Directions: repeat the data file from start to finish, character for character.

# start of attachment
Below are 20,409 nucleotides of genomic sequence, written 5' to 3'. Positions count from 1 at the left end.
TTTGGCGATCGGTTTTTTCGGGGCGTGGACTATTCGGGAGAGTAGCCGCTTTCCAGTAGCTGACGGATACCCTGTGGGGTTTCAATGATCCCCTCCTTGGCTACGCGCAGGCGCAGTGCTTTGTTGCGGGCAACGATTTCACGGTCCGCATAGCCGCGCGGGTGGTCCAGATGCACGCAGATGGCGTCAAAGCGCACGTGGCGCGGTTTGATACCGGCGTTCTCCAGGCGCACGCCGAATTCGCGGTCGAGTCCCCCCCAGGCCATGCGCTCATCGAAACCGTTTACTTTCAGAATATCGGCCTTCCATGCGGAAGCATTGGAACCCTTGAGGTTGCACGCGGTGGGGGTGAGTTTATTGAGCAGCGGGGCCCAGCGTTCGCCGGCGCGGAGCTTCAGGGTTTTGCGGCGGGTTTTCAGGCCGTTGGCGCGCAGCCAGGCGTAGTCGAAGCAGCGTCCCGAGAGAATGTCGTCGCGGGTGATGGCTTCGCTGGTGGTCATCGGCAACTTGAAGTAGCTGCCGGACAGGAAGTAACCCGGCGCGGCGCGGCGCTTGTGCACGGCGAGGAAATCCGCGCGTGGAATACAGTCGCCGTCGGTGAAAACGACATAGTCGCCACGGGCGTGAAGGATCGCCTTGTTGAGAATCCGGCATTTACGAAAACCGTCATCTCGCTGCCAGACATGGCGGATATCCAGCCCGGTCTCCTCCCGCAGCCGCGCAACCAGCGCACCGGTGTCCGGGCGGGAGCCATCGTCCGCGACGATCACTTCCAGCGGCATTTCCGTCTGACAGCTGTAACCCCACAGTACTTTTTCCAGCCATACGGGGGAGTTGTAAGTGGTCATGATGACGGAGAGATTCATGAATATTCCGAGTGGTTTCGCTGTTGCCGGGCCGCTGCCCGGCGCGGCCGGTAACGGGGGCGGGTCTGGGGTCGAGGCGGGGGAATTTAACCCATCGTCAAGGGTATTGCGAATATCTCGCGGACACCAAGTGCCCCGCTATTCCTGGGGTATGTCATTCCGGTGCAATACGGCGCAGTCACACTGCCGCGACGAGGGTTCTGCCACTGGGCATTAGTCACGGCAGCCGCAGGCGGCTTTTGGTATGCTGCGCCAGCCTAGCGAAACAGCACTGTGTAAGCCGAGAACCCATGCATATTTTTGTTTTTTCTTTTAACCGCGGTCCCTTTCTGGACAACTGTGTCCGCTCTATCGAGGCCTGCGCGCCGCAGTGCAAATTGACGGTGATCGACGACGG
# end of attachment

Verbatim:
Below are 20,409 nucleotides of genomic sequence, written 5' to 3'. Positions count from 1 at the left end.
TTTGGCGATCGGTTTTTTCGGGGCGTGGACTATTCGGGAGAGTAGCCGCTTTCCAGTAGCTGACGGATACCCTGTGGGGTTTCAATGATCCCCTCCTTGGCTACGCGCAGGCGCAGTGCTTTGTTGCGGGCAACGATTTCACGGTCCGCATAGCCGCGCGGGTGGTCCAGATGCACGCAGATGGCGTCAAAGCGCACGTGGCGCGGTTTGATACCGGCGTTCTCCAGGCGCACGCCGAATTCGCGGTCGAGTCCCCCCCAGGCCATGCGCTCATCGAAACCGTTTACTTTCAGAATATCGGCCTTCCATGCGGAAGCATTGGAACCCTTGAGGTTGCACGCGGTGGGGGTGAGTTTATTGAGCAGCGGGGCCCAGCGTTCGCCGGCGCGGAGCTTCAGGGTTTTGCGGCGGGTTTTCAGGCCGTTGGCGCGCAGCCAGGCGTAGTCGAAGCAGCGTCCCGAGAGAATGTCGTCGCGGGTGATGGCTTCGCTGGTGGTCATCGGCAACTTGAAGTAGCTGCCGGACAGGAAGTAACCCGGCGCGGCGCGGCGCTTGTGCACGGCGAGGAAATCCGCGCGTGGAATACAGTCGCCGTCGGTGAAAACGACATAGTCGCCACGGGCGTGAAGGATCGCCTTGTTGAGAATCCGGCATTTACGAAAACCGTCATCTCGCTGCCAGACATGGCGGATATCCAGCCCGGTCTCCTCCCGCAGCCGCGCAACCAGCGCACCGGTGTCCGGGCGGGAGCCATCGTCCGCGACGATCACTTCCAGCGGCATTTCCGTCTGACAGCTGTAACCCCACAGTACTTTTTCCAGCCATACGGGGGAGTTGTAAGTGGTCATGATGACGGAGAGATTCATGAATATTCCGAGTGGTTTCGCTGTTGCCGGGCCGCTGCCCGGCGCGGCCGGTAACGGGGGCGGGTCTGGGGTCGAGGCGGGGGAATTTAACCCATCGTCAAGGGTATTGCGAATATCTCGCGGACACCAAGTGCCCCGCTATTCCTGGGGTATGTCATTCCGGTGCAATACGGCGCAGTCACACTGCCGCGACGAGGGTTCTGCCACTGGGCATTAGTCACGGCAGCCGCAGGCGGCTTTTGGTATGCTGCGCCAGCCTAGCGAAACAGCACTGTGTAAGCCGAGAACCCATGCATATTTTTGTTTTTTCTTTTAACCGCGGTCCCTTTCTGGACAACTGTGTCCGCTCTATCGAGGCCTGCGCGCCGCAGTGCAAATTGACGGTGATCGACGACGG